My observations as participant and buddy made me curious about the possible causes of this excessive urination, the cramping and the hydration requirements of such an event. So I've decided to break the first rule of Pee Club by talking about it here.

As with any other endurance sport, attention to good hydration practices in swimming is essential not only in order to perform well. In fact, one of the biggest threats to a swimmer's performance, safety and health is dehydration.

According to the NHS Choices website, 'Dehydration occurs when your body loses more fluid than you take in. When the normal water content of your body is reduced, it upsets the balance of minerals (salts and sugar) in your body, which affects the way it functions'.

Although there are several reasons why the normal water content of the body might be reduced, one of the most obvious causes during physical exertion, particularly in warm environments, is sweating. While dehydration is a danger during any sport, it's perhaps more of a concern during swimming for two reasons.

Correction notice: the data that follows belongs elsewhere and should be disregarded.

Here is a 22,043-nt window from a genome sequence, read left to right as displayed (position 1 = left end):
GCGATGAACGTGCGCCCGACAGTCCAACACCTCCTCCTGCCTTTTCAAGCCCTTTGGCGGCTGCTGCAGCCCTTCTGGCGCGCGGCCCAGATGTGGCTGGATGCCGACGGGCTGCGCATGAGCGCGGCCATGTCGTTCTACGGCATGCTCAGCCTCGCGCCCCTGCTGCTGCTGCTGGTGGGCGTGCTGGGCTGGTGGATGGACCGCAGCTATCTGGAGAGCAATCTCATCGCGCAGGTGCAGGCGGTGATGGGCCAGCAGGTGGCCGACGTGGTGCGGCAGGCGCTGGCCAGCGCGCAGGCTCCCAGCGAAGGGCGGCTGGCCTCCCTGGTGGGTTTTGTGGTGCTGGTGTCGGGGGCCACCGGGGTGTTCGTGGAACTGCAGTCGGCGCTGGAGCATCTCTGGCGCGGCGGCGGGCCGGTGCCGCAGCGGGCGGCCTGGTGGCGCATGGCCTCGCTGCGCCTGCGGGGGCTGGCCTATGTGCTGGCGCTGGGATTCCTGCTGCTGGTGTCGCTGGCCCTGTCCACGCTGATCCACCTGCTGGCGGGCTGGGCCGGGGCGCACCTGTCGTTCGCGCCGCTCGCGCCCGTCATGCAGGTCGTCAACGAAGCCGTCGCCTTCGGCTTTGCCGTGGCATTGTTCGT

Firstly, when immersed in water you may not realise that you are sweating.

Secondly, because you are surrounded by water, your brain is tricked into thinking you have all the fluid you need. As a result the brain does not give off the usual 'thirst' signals and effectively removes the desire to drink.

"But wait", I hear you cry, "I thought you said it was pretty parky and surely people weren't swimming fast enough to work up a sweat?"

I'm fairly sure, or at least I hope, that the swimmers in the 'fast' lane who were banging out 21-minute miles for the whole 24 hour period did actually work up a sweat, as did the relay team who did the whole thing as an Individual Medley. But you'll be 'relieved' (groan) to learn that sweating whilst swimming is not the only reason for a reduction in the normal water content of the body and disruption of the electrolyte balance.

Cold water immersion diuresis

The other major factor that promotes loss of water and may in turn contribute to an elevated rate of sodium excretion is excessive peeing due to a phenomenon called, 'immersion diuresis'.

Image Credit: David Miller ©

Diuresis is the medical term for increased urination. Immersion diuresis is the strong desire to pee after (and sometimes during!) immersion in water (especially cold water) and the explanation of this phenomenon goes something like this...

Immersion of the human body when swimming in water has several physiological effects, most of which relate to pressure and temperature. It's complicated, but bear with me.

In a standing position, the blood pressure in the legs is greater than in the upper body because of the weight of blood in the vessels above due to gravity. Gravity causes blood to pool in your legs so less blood flows back to your heart than if you were horizontal.